Consciousness and Liquid Crystals

Consciousness is probably related to the liquid crystalline physical state of animal brains.

Thermoaesthetics

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This is an abstract painting by Stanisław Ignacy Witkiewicz’s called “Nova Aurigae.” It looks like a fluid mixture of colors with many swirls or spirals and there’s something that looks vaguely like a face emerging from the chaos.
Stanisław Ignacy Witkiewicz’s “Nova Aurigae.” Photo from WikiArt. Public domain.

“In this scheme of things consciousness is an emergent property of the liquid crystal, which need be no more mysterious than the ‘wateryness’ of water or the ‘colour’ associated with a wavelength.”

— R. K. Mishra, “The ‘Mind’ — Brain Relation: A Physical Analogy” (1965)

Contents

States of Matter
Universality and Aesthetics
Excitement
Learning and Knowledge
Fluidity, Disorder, Dynamism and Learning in Idioms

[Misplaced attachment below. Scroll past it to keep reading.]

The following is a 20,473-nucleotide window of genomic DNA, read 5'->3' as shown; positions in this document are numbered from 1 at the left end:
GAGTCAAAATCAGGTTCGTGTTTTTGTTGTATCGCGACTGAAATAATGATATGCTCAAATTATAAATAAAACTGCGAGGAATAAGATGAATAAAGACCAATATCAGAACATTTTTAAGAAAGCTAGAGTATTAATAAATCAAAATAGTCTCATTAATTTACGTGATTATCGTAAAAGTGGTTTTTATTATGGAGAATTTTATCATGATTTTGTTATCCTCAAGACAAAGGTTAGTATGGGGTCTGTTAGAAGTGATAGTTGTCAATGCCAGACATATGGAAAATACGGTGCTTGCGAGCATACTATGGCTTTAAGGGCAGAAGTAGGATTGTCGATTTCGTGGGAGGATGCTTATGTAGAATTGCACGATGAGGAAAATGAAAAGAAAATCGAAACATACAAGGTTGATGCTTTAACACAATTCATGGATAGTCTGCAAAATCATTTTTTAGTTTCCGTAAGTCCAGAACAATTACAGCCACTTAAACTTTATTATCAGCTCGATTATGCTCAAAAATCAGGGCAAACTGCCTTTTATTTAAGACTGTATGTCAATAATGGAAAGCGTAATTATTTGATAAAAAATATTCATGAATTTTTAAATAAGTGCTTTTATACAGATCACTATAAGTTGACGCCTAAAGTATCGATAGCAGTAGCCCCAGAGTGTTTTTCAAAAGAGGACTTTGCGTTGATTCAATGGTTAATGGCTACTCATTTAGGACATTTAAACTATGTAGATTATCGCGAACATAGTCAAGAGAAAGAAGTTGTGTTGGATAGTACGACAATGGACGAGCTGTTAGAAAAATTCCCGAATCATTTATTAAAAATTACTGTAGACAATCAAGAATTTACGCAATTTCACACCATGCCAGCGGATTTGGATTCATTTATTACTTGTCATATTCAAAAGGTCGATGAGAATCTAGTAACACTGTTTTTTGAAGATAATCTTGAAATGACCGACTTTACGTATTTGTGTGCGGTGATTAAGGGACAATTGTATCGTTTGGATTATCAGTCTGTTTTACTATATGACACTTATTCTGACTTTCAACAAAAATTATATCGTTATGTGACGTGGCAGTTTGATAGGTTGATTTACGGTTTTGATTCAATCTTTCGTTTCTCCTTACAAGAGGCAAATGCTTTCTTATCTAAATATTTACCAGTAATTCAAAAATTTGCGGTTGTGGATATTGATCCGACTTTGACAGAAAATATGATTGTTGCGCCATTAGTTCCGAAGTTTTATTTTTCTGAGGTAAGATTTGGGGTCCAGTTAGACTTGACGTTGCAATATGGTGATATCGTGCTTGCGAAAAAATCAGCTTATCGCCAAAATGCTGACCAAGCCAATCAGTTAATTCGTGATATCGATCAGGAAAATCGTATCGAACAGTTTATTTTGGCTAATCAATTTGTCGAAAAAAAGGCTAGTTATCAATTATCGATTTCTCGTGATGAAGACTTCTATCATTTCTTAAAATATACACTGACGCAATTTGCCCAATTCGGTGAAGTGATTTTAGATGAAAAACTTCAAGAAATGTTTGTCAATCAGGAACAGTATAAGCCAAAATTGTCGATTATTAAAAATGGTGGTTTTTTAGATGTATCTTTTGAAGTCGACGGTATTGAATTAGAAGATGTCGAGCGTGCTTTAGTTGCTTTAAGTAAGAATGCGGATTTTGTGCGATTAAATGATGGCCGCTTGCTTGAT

Solidness, Order, Stasis and Knowledge in Idioms
Works Cited

States of Matter

The liquid crystallinity, ordered fluidity and dynamic stasis of living matter and especially brains is evident in the way other parts of the local universe exist exclusively in either fluid or frozen states and can therefore only freeze or melt, respectively, while life and brains can participate in both transitions. There’s a range of environmental temperatures at which we don’t melt into a dynamic, chaotic fluid or freeze into a motionless, geometric solid, and this goes for the brain more so than the body. Heating or stimulating a brain beyond some point must produce more molecular motion, disorder and overall fluidity than those at which it can operate, resulting in unconsciousness and then death. Cooling the brain must involve relative molecular stasis, order, overall solidness, unconsciousness and death again.

Another way to think about bodies and material states is to imagine taking bodies apart and laying out the pieces in a line according to how solid or fluid they are. On the far right, say, would be blood, tears, saliva, bone marrow, aqueous humor, spinal fluid and so on. On the far left would be bones, nails, scales, spines, horns, shells and teeth. Nonliving material, aside from that derived from life, is either more solid or more fluid than anything in the line and would fall at the left and right extremes.

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Thermoaesthetics

A concept of aesthetic complexity based on universal animal preferences for mixtures of simple, more and less exciting physical and psychological opposites.